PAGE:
Friday, March 29, 2019

The Deathlook

Not be confused with the cybernetic sensation, Deathlok (that would be a totally different blog), this is a horrific shrunken head mystery with a really super splash 'n title treatment --and a twist! See if you can figure it out... I bet you can. From the November 1954 issue of Secret Mysteries #16.









7 comments:

Brian Barnes said...

I had no idea they could hang ironic decorations at somebody's execution!

I like the close-up of the head on the splash, we could have used more of that but it quickly became a scooby-doo mystery.

There's some odd art here, both in camera angle and empty space and some impossible arms. A pretty decent mash-up of horror/crime but I suspect the ending would have been harder to guess in 54. Now the clues are pretty obvious.

Mestiere said...

You win your bet, I figured it out by the middle of page three. The first clue was the head being "as heavy as lead", which sounded peculiar. The increase in "white corpuscles" did not help because radiation, as we all know, lowers the white blood cell count, like in chemotherapy. But when they said the heads glowed then the "heavy as lead" part immediately made sense since uranium decays into lead. By the time they mentioned the ruined photographic film it was too much information. I liked it anyway, it was a nice two-minute Columbo.

Interesting that Nald was willing to kill over uranium. I don't know how much it was worth back then, but today it's barely 28 dollars a pound versus almost 19,000 dollars a pound for gold.

JMR777 said...

Too bad Inspector Roans was only in this one story. He could have been a rival for Dr. Drew, except Inspector Roans would reveal the black magic was used as a red herring to conceal the identity of the thief or murderer.

My thanks to Mestiere to inspire me to look into Uranium's price in the 50's,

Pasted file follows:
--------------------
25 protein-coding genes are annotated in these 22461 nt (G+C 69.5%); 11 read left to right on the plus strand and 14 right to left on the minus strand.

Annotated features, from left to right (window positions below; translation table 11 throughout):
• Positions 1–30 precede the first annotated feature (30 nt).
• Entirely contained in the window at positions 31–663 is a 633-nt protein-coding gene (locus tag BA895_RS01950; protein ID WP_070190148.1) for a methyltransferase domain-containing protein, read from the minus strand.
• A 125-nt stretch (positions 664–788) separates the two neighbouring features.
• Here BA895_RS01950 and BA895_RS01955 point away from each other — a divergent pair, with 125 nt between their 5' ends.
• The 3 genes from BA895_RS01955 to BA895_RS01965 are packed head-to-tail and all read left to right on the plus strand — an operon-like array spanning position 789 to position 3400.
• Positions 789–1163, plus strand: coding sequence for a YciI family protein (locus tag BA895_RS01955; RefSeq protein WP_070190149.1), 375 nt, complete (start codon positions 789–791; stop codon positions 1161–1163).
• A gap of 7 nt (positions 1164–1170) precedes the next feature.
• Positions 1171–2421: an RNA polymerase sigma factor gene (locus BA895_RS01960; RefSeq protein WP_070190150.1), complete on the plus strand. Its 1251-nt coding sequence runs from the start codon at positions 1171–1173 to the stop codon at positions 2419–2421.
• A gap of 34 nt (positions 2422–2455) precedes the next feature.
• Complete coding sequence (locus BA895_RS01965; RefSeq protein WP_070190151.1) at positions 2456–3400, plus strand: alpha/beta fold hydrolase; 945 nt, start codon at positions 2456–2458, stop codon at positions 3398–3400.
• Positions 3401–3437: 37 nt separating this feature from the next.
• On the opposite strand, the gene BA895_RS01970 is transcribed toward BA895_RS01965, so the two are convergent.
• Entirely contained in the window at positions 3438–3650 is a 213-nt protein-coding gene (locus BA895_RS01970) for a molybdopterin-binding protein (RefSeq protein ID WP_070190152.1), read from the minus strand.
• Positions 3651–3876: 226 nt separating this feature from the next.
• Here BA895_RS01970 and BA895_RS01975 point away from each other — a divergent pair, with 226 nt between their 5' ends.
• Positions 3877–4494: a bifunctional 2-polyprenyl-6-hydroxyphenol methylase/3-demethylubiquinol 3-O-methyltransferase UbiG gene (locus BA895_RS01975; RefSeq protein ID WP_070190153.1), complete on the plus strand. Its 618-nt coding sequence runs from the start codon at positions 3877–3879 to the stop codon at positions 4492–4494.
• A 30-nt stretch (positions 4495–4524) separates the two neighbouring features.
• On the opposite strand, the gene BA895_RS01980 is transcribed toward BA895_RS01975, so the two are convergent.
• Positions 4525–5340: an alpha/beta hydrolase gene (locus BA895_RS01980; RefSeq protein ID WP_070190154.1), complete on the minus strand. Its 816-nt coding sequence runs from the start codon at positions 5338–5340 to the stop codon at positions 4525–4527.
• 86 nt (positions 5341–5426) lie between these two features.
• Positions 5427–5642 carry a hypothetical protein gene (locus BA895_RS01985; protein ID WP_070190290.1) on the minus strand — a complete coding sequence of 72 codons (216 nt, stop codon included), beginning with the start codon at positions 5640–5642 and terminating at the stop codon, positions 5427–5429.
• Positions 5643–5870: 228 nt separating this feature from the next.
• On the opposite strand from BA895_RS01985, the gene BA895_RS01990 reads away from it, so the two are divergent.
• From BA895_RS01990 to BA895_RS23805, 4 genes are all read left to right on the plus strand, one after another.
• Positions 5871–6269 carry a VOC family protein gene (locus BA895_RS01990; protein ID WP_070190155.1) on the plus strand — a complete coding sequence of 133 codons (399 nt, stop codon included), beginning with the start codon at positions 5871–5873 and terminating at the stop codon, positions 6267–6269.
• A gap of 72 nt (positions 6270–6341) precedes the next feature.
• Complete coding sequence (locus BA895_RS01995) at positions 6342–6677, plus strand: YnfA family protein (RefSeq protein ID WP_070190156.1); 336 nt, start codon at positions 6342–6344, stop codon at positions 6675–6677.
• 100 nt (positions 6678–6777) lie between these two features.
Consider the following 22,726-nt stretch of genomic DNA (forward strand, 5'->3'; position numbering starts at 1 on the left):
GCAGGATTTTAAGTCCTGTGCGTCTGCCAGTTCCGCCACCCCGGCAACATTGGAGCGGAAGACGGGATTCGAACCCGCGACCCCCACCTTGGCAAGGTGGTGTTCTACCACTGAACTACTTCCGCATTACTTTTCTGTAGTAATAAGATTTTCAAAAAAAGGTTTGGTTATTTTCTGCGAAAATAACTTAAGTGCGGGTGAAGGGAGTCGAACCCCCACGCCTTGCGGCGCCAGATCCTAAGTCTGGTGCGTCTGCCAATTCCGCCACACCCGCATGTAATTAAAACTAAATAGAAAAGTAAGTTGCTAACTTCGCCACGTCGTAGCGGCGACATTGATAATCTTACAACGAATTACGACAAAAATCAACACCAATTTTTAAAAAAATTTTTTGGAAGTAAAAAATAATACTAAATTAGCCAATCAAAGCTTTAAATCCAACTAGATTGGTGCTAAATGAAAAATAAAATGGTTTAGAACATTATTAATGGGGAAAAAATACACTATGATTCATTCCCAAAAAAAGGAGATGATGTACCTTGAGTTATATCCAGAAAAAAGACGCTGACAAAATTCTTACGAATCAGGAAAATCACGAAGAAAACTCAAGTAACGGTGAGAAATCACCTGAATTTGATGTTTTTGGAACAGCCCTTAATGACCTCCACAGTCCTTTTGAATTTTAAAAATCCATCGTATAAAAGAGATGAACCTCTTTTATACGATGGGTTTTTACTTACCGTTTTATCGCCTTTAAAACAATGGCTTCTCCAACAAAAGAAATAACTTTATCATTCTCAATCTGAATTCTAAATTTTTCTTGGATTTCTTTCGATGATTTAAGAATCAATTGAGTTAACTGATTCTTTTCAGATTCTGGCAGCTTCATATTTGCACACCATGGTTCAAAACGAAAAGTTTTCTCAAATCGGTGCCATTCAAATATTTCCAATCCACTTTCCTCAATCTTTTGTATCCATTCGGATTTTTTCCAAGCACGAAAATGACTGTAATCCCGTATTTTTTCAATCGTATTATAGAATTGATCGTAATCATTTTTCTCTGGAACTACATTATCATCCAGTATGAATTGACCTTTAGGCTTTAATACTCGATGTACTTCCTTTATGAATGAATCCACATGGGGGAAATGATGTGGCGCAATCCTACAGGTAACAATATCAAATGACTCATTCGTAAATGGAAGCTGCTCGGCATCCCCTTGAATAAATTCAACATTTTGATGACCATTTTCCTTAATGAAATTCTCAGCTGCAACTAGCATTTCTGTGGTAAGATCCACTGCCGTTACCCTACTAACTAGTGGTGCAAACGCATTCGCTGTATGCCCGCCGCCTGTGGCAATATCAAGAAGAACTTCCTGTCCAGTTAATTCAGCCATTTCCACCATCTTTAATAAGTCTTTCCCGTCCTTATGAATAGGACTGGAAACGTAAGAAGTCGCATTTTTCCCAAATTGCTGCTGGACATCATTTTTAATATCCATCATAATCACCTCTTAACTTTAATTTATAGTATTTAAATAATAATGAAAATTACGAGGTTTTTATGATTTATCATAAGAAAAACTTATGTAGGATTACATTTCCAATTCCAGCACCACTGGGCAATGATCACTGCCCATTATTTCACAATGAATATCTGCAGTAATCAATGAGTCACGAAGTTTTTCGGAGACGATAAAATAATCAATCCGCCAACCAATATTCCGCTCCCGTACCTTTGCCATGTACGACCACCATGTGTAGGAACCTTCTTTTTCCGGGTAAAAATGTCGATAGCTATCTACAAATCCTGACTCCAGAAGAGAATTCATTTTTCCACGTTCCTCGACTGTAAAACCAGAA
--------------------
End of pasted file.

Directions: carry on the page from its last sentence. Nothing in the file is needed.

http://national-radiation-instrument-catalog.com/new_page_14.htm

"A bonus of $10,000 is authorized for discovery and production of high grade ores from new domestic products."

Ten grand back in 1953 or so would be worth one hundred grand today, or even more if inflation was calculated the old way, figure ten grand then worth a quarter of a million in today's money. With that much money you could corner the market in shrunken heads.

Thanks for the fun mystery Karswell.

glowworm2 said...

See kids? Shrunken heads don't kill people. Men who hide uranium in them do!

Mr. Cavin said...

The ending may not have been a total surprise, but page two sure was. What a slaughterhouse! I did not expect to lose what seemed like our main character between first act panels. And twice! That's the kind of anything goes bait-n-switcheroo that really keeps a reader on his or her toes.

Mestiere said...

That's a terrific page you found, JMR777!

This quote got my attention: "No special governmental license or permit is needed to prospect for or mine uranium or thorium on public or private lands."
Isn't our government wonderful? "Just help yourself to some radioactive materials, citizen. You'll acquire a healthy glow!"

JBM said...

"Now harmless" but they still glowed? Yes it was clear from the start that radioactivity was the horror here. I especially liked the first two panels of page two. That face in panel one is outstanding. Panel two, I am a sucker for cinematic window, mirror, door sight angles. Perspective is essential to everything. Thank you Mr. K.